"I am Scottish, but only by birth. I would rather have been born in Ireland," he says, pointing at the image of a phoenix (a republican symbol) on his shirt. "Scotland is a Protestant country and they seem to think they own it. I'm not proud to be Scottish. There are places in Scotland where Catholics are hated." So how does he feel about the great new Scottish Parliament? "I don't like the idea of home rule," he says. "I don't think Catholics will get a fair crack of the whip."
It is an extraordinary statement of political disaffection. Others in the bar feel the same way. And these are not a disaffected minority. Last week I had dinner with a member of Donald Dewar's Scottish executive. "Have you noticed," he said, "how few Catholics there are in the Parliament?" I hadn't. But he had.
Raymond Boyle heads the Department of Film and Media Studies at Stirling University and recently published Out of the Ghetto - the Catholic Community in Modern Scotland. "The problem with Scottish identity is that most of the symbols of it are Protestant," he says. You can start with the location of the new Scottish Parliament - in the Assembly Hall of the Church of Scotland. This may not seem strange to many Scots. After all, the Church of Scotland supported devolution for decades. But if you were Catholic, from the west of Scotland, it might not quite seem like your sort of place. All this must be confusing to those who think that the disaffected in Scotland are simply fed up with the English. But it is becoming clear that some of them are also fed up with the Scottish.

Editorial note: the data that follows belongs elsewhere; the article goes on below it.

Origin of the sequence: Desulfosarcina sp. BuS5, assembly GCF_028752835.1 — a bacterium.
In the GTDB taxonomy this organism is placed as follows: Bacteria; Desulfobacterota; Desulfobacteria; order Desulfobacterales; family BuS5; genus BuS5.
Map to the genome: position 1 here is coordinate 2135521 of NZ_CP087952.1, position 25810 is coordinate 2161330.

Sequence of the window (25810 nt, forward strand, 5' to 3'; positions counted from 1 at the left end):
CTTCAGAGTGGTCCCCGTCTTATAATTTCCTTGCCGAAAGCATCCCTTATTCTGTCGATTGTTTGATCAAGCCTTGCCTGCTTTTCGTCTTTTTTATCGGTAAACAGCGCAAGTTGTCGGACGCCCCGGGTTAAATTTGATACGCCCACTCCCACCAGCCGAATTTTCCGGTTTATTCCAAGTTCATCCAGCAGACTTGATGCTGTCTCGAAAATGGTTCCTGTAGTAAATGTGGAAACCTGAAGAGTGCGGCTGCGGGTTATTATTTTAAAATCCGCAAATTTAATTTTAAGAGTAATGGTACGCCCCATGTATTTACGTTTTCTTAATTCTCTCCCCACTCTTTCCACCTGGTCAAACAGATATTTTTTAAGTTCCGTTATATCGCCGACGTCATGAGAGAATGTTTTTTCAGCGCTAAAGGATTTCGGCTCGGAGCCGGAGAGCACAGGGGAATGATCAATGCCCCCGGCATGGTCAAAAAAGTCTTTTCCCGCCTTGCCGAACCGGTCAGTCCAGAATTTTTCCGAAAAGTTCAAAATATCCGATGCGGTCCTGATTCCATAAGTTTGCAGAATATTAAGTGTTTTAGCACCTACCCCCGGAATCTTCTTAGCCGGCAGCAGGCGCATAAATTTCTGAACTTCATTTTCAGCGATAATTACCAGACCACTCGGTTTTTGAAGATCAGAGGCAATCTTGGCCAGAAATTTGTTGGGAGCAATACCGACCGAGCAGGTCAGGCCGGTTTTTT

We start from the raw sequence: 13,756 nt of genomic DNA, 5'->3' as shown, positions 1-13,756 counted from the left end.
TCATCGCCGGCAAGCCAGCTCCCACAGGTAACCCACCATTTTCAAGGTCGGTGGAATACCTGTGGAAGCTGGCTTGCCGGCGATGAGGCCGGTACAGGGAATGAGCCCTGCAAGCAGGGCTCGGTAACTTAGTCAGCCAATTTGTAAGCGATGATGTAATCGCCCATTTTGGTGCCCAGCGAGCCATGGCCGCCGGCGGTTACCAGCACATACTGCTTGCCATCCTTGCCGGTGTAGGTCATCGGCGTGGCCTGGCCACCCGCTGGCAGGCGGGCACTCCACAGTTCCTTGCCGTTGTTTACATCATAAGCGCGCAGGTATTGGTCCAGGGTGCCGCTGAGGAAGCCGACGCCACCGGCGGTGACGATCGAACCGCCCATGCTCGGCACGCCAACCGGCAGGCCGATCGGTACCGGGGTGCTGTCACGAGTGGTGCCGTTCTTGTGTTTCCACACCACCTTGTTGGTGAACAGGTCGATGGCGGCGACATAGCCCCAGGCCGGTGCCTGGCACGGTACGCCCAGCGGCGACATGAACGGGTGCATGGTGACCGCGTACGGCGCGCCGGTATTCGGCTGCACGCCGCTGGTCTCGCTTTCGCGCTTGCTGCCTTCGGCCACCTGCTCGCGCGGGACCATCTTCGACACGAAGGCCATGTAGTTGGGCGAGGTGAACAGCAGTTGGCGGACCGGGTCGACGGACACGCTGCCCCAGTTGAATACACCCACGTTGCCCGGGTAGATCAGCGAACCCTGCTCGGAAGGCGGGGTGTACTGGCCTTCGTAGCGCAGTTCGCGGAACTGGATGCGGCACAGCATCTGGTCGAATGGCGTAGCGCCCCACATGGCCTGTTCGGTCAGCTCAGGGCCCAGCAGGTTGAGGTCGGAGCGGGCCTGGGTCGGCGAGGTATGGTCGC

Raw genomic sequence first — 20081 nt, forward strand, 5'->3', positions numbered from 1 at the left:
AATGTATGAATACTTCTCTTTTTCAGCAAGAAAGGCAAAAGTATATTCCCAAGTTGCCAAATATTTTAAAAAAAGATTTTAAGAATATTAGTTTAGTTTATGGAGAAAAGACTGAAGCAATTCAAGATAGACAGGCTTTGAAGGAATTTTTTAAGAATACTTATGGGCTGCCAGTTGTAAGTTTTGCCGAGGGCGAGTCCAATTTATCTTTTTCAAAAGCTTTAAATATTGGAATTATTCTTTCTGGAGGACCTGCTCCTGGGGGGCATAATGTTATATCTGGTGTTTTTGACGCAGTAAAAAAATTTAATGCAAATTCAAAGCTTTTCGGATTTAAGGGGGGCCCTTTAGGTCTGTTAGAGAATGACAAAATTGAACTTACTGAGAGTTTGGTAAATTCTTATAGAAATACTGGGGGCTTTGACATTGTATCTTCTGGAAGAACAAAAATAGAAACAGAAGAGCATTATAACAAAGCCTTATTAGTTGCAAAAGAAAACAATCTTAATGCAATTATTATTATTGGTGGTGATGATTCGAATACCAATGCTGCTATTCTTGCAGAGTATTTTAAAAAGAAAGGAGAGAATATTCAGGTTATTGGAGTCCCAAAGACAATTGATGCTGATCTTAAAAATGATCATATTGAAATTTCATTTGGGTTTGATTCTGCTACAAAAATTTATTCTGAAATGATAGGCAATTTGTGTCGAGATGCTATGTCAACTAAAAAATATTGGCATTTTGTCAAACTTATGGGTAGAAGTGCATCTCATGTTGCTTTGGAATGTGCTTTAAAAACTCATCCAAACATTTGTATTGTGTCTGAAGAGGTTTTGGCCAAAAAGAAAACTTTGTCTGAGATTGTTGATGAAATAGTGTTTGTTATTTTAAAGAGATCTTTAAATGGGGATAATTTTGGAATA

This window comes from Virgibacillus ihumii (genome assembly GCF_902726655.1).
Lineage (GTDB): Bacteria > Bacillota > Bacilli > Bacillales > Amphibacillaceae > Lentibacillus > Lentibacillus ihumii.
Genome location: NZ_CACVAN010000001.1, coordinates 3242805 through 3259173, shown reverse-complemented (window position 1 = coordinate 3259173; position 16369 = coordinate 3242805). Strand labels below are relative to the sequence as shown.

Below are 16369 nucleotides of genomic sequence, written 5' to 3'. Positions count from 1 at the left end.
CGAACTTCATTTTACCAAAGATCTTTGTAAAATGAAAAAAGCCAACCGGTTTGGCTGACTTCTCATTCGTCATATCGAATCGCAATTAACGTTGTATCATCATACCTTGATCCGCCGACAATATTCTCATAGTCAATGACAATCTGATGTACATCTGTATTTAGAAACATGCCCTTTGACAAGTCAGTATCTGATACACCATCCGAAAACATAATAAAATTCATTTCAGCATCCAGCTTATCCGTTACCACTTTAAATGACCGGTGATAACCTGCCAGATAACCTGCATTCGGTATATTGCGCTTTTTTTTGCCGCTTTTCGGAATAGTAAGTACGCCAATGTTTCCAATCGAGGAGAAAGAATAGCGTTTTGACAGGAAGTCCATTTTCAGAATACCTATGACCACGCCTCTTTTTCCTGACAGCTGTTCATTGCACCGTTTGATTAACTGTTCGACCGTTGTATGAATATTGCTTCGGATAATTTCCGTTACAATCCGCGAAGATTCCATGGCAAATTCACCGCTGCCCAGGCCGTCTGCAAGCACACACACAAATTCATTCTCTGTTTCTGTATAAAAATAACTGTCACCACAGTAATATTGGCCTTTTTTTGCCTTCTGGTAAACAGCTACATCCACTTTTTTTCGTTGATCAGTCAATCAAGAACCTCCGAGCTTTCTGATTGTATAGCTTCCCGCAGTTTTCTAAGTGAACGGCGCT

I ask JJ McPhee if, given the importance of being a Catholic, he goes to Mass. "Oh no. I don't believe in religion much. I'm Catholic in a football sense, not a religious sense. You could say Celtic is my religion."
Baird's Bar is a shrine. The photographs of Jock Stein, Celtic's greatest manager, and Kenny Dalgleish, the team's goal-scoring star, are framed like holy pictures. But there are no posters of the Pope. There is no red light above a statue of the Sacred Heart. Indeed, I'm reminded that both Jock Stein and Kenny Dalgleish are actually Protestant. But that doesn't matter. Catholic and Irish identity has been collapsed into supporting Celtic.